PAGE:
My paper just published online, but I found there might be a problem with the bibtex entry they provided. The title of my paper has an en-dash sign in it, which in latex is -- as I used. However, in the bibtex entry the journal provided for the citation of the paper uses char21{} instead of the en-dash. I tried to see how would it be recognized in JabRef to render the entry, and it turns out to be a wrong character (shown as 21 in the title line).

I have searched on Google, but en-dash should be -- (see here, for example). But char21 is also something pops up on a few other past papers’s bibtex entries from the same journal. In that case, should I contact the journal and ask them to correct it to --, or everything was correct? I know the journal might not use LaTeX but XML or something else for their typeset system.


When a degree is accomplished my University gives you a final official transcript of records and a final certificate for the degree, both containing the title of your thesis. For some reason the internal system of my University does neither allow ndashs nor mdashs on the final transcript of records of an accomplished degree, but it allows them on the final certificate. On the certificate my title will be something like:

title beginning—title end

i.e. it contains an mdash. As the mdash can not be used on the transcript of records I have now been asked, if I would like to have it approximated like “—“, “–“, or “-” on the transcript of records. I dislike all options very much, but tend to go for the single hyphen. I know that wikipedia tells you to approximate it like “–“, or “—“, but is this really the ‘most correct’ way to deal with that on an official document?

Thanks in advance for your opinion!

I’m buying a desk nameplate for a full professor (in USA) who is female and of German origin. I’d like to have this nameplate follow the conventional salutation someone would use in Germany for a female at the highest academic rank.

Please note it is not important if using desk nameplates in Germany are customary or not. But if you’re in Germany and have seen these in academia, I’d be interested in knowing how they’re formatted. This answer is helpful but does not directly address how I should print this on a nameplate.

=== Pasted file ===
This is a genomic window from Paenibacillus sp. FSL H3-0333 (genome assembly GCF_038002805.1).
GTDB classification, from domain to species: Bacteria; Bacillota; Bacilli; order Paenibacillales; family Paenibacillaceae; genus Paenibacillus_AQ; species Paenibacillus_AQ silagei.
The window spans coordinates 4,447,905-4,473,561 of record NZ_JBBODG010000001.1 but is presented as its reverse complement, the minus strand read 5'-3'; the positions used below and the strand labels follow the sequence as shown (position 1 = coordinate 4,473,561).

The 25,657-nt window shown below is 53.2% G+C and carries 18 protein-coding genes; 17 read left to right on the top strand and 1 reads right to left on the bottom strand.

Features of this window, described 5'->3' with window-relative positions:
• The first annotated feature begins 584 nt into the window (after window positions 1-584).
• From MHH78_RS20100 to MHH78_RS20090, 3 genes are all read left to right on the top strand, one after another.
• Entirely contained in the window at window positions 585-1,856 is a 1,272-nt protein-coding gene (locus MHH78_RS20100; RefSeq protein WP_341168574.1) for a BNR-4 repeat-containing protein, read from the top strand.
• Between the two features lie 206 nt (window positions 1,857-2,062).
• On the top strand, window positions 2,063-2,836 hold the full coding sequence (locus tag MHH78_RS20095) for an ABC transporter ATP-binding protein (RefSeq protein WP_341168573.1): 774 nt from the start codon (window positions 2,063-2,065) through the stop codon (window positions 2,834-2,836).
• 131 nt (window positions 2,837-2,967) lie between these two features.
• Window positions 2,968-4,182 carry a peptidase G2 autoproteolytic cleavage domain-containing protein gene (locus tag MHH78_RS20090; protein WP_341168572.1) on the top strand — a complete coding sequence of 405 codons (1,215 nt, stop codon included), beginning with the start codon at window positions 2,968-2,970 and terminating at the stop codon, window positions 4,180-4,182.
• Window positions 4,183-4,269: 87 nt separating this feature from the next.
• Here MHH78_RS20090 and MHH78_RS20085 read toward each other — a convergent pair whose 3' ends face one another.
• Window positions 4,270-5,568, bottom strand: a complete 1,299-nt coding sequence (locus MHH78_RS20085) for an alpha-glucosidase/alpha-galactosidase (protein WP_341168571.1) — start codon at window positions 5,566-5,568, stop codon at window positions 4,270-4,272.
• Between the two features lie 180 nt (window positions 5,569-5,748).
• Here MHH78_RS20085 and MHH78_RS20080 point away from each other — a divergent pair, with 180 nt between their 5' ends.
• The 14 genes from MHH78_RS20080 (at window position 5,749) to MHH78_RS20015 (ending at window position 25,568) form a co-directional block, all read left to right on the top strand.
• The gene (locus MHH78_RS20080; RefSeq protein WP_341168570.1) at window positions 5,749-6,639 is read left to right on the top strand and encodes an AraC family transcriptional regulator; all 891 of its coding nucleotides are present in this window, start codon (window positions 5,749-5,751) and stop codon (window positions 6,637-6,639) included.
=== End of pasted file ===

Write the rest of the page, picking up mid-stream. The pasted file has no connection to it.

Assume the individual is called Joan A. Smith, Ph.D.

  • Prof. J. A. Smith, Ph.D.
  • Professor Smith
  • Joan A. Smith, Ph.D. (with “professor” written underneath)
  • etc?

What would be the most appropriate (German) way of engraving this item?

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If I have a BSc in electrical engineering with power specialization but later have an MSc about mobile communications in electrical engineering. What should I call myself as a profession? And which one is more important?

Another example: If I have BSc in mechanical engineering and have MSc in power electronics, what is my profession? Am I a mechanical or electrical engineer?

I have a visiting assistant professor (VAP) position, and that is how I list myself on academic sites like ResearchGate and LinkedIn. I have on more than one occasion, however, seen that people in VAPs will list themselves only as “assistant professor,” in things like email signatures or on websites.

Is this acceptable? Because of course if that is acceptable or expected to some degree, I would probably do the same to make myself look better at surface level. My first impression is honestly just that it is just upselling for the sake of students and other correspondents though, and my guess is that it would make a bad impression to do so and have search committees seeing that on a website or whatever after they get your CV with the VAP in an application.

Is this a wrong impression or should I update all my online statuses?

[Edit: just to clarify, I was not asking for permission to lie about my status. I have never altered my title nor really planned to, but given what I observed I felt it was still a question that could be clarified. As you might expect, the observations I was talking about come from junior faculty colleagues at my institution, so I was unsure of the typicality of such behavior.]

I have submitted one paper with title is “Hello world” (just assume) to arxiv. After that, I change the title to “Hello all the world” by clicking the replace button. I changed the title in this submission. In the website, it appeared as version 2.

However, when I search by google search and google scholar, the title showing in the result is still the old title “Hello world”. What should I do to show the newest title? Thanks

My preprint has so far been cited once (by me) in a published paper. I tried to get the preprint published but was rejected, and I’ve been working hard to improve the paper. One of the things I’d like to change now is the title.

It seems troublesome because someone reading my previously published paper will have a “bad link”. But now that most journals are electronic, I wonder if I could simply ask the publishing house to update the link. On the other hand, I usually think of published work as being set in stone.

Should I contact the publishing house? (will they laugh at me?)

If the bad link cannot be updated, are there any other ways around this problem? Like, for instance, maybe I could add a footnote in the revised version saying “previously known as …”, so that someone searching for that title will get a hit.